Great American Mud Run cancels Manchester event; won’t issue refunds

The Great American Mud Run, the self-proclaimed “muddiest 5K obstacle course in America,” has cancelled its Nov. 2 event in Manchester and will not be issuing refunds to those who registered for the event.

josh petersonThe event was originally scheduled for July 27 but was postponed to Nov. 2 just four days prior to the event due to what event organizers deemed “unforeseen logistical issues.” The event offered refunds at that time to anyone who wished to opt out, according to emails obtained by the Manchester Times, but those refunds were never processed and upon announcing the cancellation of the Nov. 2 event race organizers announced refunds would not be distributed.

Organizers announced the event would be cancelled in an email to participants Sept. 9 and soon after cancelled all of its remaining 2013 events. In an email to the Times, officials with Great American Mud Run (GAMR) claim low registration, marketing expenses, equipment rental fees and venue deposit have left the company insolvent.

“The type of events we put on are extremely expensive to execute in a fun and most importantly safe manner,” reads an email sent to the Times. “The number of participants registered for our Manchester event were significantly lower than we projected. Unfortunately, we spent heavily in marketing, put down a significant deposit with the venue owner and incurred significant up front equipment rental expenses. This has left the company insolvent.”

Great Stage Park officials – where the event was scheduled to be held – confirmed that they had received a “hold-the-date” deposit from GAMR. Great Stage Park is the same park that hosts the annual Bonnaroo Music and Arts Festival.

“The only connection we have with Great American Mud Run is we were going to lease our property to them,” said Jeff Cuellar with AC Entertainment, which co-produces Bonnaroo and owns the property. “Our communication with them ceased right after they canceled their first [event on July 27]. After they cancelled their first one they asked for back up dates and from that point forward we never heard anything else. We were beginning to ask questions, too.

“This is a shame,” added Cuellar. “Obviously this is something we can’t necessarily control. It’s unfortunate for everyone who signed up to run that event.”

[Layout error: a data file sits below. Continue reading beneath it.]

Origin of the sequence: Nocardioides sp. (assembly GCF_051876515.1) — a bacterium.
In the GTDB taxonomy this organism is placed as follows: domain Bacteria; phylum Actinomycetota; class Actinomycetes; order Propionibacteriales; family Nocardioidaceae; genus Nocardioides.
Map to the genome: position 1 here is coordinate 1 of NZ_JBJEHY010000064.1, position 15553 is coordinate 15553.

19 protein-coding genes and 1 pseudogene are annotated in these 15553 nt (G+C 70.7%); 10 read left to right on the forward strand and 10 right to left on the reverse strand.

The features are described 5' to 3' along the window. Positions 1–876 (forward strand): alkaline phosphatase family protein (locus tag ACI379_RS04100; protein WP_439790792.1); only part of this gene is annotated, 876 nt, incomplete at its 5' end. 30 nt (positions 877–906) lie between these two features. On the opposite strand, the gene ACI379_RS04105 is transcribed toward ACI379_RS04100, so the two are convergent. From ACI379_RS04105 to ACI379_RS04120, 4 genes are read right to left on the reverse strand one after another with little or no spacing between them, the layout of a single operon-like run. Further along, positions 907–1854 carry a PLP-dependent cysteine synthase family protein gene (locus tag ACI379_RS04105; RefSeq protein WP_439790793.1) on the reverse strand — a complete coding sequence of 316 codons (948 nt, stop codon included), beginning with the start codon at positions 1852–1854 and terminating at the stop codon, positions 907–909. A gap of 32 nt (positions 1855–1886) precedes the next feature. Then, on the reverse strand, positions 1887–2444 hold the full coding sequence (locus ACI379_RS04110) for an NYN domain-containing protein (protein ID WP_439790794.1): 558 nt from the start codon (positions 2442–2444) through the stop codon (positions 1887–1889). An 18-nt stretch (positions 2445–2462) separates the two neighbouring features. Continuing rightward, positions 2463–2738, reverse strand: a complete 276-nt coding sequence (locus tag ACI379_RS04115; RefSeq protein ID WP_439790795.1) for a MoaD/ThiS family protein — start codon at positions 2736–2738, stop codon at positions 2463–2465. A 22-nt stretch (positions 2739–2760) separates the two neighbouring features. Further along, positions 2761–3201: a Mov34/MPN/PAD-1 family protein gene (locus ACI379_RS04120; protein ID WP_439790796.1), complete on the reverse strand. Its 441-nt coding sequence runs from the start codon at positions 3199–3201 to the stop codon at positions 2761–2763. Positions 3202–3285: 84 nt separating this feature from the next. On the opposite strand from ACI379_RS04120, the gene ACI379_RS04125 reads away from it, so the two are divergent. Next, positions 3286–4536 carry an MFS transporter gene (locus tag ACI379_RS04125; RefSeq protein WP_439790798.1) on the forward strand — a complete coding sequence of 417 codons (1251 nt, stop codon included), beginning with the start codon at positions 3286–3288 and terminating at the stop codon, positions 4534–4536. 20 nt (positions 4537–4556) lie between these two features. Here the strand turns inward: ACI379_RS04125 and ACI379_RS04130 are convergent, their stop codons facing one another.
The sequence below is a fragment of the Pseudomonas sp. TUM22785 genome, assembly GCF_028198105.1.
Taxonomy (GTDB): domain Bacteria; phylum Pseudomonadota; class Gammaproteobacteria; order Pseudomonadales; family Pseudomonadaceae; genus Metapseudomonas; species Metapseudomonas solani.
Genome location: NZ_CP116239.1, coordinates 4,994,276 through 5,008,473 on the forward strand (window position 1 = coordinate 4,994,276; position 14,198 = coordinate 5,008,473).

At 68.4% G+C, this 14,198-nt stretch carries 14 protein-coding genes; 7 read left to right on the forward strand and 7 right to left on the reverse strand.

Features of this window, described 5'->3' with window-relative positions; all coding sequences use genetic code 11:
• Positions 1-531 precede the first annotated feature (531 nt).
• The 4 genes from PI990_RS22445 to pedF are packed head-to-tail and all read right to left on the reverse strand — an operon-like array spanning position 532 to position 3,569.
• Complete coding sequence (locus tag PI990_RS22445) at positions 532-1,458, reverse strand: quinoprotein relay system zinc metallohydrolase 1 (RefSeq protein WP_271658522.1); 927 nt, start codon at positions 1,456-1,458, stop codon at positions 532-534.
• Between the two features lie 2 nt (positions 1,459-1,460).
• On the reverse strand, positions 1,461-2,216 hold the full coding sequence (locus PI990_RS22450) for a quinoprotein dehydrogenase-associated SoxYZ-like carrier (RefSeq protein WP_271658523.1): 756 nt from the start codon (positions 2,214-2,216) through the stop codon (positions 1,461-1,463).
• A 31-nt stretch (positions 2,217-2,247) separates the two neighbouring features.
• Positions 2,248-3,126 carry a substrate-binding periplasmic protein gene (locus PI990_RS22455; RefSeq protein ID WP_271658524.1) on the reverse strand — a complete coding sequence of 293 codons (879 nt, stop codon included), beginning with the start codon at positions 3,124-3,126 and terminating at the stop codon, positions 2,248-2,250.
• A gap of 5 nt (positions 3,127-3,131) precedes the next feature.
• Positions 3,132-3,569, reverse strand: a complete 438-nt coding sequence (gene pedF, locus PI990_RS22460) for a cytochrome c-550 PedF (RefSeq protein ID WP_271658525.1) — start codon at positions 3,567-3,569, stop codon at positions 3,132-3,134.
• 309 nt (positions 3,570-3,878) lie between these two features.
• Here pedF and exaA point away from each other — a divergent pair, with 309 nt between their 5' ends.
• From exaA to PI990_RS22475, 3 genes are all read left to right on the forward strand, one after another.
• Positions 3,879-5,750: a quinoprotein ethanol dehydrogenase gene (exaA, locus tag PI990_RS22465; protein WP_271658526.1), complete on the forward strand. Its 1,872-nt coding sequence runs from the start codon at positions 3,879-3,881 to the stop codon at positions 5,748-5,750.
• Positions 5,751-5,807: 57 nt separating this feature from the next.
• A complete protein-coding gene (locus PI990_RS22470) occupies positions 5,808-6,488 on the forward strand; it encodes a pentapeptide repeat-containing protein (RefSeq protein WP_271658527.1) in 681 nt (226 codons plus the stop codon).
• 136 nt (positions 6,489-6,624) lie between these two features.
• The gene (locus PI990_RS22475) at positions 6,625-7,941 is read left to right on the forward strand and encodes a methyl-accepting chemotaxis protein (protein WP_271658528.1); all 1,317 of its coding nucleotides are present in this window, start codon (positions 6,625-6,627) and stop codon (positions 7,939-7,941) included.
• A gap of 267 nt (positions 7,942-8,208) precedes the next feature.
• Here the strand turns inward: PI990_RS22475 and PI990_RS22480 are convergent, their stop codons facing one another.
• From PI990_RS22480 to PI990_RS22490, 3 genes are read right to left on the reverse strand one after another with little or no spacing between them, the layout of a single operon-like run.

The email sent to the Times by GAMR, which was later echoed in a statement on the company’s now defunct website, goes on to explain the event’s no-refund policy.

“As is standard in our industry, we have a no-refund policy that all participants agree to when registering for one of our events,” the email reads. “Participants agree to this no-refund policy by typing their initials during the registration checkout process.”

Anthony Duncan, a Pulaski, Tenn. native who signed up for the event, said a big group from his church was planning to travel to Manchester for the race and had already registered.

“We prepaid for everything … it was like $82,” explained Duncan. “The mud run sent an email [in July] saying it had been postponed and that anybody that wants a refund should send an email to this [other] email and we will process your refund. It also said do nothing and you will be reentered for the Nov. 2 and I thought that might be cold so we wanted to cancel. I got an autoreply saying our refunds will be given out starting Aug. 1. Then later I get this email saying the Nov. 2 event has been cancelled and they apologize but they can’t issue refunds.”

GAMR officials said in an email to the Times that they want to “make it right.”

“We understand that registered participants affected by this cancellation are upset and want resolve. Although all registered participants have agreed to the [no-refund] policy we are trying to make this situation right. We will continue to look for ways to attempt to refund our registered participants, but as previously stated at this time the company is insolvent.”

Department of Commerce is involved

 

The Tennessee Department of Commerce and Insurance has gotten involved and opened an investigation into the situation.

“Our consumer affairs division has received five complaints so far and we also talked to 15 contacts with consumers with questions,” said Kate Abernathy, public information officer with the Department of Commerce and Insurance. “Our attempts to reach [GAMR] have understandably not been answered. I assume they are taking a lot of traffic.”

Abernathy encourages anyone affected by the cancellation to file a complaint with the department.

“They can file a complaint with us and we can attempt to mediate.”

She also cautions customers to be careful when reading fine print and accepting terms and policies.

“We suggest that in the future any individual signing up for an event like this be a smart consumer,” Abernathy added. “Read the refund policy and don’t just click ‘I accept all terms.’ It’s important to know what is in these documents and in this case contest those charges with your credit card company. GAMR is leaving participants with not a lot of options here. File a complaint with us. We have opened an investigation.”

The run was scheduled to be held at Great Stage Park (Bonnaroo). The park held the Warrior Dash in each of the last two years. Warrior Dash and the Great American Mud Run, although similar events involving a 5K run, obstacles and plenty of mud, are separate entities. Warrior Dash has an Oct. 5 event scheduled for Tennessee this year but it will be in Pulaski instead of Manchester.

Anyone wishing to file a complaint with the Tennessee Department of Commerce and Insurance may call at 615-741-4737 or fill out a form online at http://tn.gov/consumer/complaint.shtml. Complaints can also be mailed to 500 James Robertson Parkway, Davy Crockett Tower, Nashville, TN.


Posted on Thursday, September 12, 2013 at 3:56 pm